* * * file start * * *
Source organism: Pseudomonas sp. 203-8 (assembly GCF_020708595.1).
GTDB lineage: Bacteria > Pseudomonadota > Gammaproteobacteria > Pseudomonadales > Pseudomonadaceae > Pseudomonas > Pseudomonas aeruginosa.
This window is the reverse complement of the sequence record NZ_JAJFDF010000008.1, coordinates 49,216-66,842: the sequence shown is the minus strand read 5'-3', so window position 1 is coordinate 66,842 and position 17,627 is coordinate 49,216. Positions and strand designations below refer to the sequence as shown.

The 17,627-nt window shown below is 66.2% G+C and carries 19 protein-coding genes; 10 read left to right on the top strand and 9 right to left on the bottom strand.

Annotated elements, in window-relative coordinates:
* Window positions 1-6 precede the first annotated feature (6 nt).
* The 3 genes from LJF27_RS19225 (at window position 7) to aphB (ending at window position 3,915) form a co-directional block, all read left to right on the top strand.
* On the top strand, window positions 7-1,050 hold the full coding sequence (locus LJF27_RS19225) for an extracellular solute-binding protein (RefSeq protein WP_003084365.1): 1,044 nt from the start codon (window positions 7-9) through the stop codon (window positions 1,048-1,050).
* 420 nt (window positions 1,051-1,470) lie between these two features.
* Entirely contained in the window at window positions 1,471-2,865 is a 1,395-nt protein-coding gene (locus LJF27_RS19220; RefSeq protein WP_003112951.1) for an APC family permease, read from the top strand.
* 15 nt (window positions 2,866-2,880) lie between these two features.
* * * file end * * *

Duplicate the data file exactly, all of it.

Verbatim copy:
Source organism: Pseudomonas sp. 203-8 (assembly GCF_020708595.1).
GTDB lineage: Bacteria > Pseudomonadota > Gammaproteobacteria > Pseudomonadales > Pseudomonadaceae > Pseudomonas > Pseudomonas aeruginosa.
This window is the reverse complement of the sequence record NZ_JAJFDF010000008.1, coordinates 49,216-66,842: the sequence shown is the minus strand read 5'-3', so window position 1 is coordinate 66,842 and position 17,627 is coordinate 49,216. Positions and strand designations below refer to the sequence as shown.

The 17,627-nt window shown below is 66.2% G+C and carries 19 protein-coding genes; 10 read left to right on the top strand and 9 right to left on the bottom strand.

Annotated elements, in window-relative coordinates:
* Window positions 1-6 precede the first annotated feature (6 nt).
* The 3 genes from LJF27_RS19225 (at window position 7) to aphB (ending at window position 3,915) form a co-directional block, all read left to right on the top strand.
* On the top strand, window positions 7-1,050 hold the full coding sequence (locus LJF27_RS19225) for an extracellular solute-binding protein (RefSeq protein WP_003084365.1): 1,044 nt from the start codon (window positions 7-9) through the stop codon (window positions 1,048-1,050).
* 420 nt (window positions 1,051-1,470) lie between these two features.
* Entirely contained in the window at window positions 1,471-2,865 is a 1,395-nt protein-coding gene (locus LJF27_RS19220; RefSeq protein WP_003112951.1) for an APC family permease, read from the top strand.
* 15 nt (window positions 2,866-2,880) lie between these two features.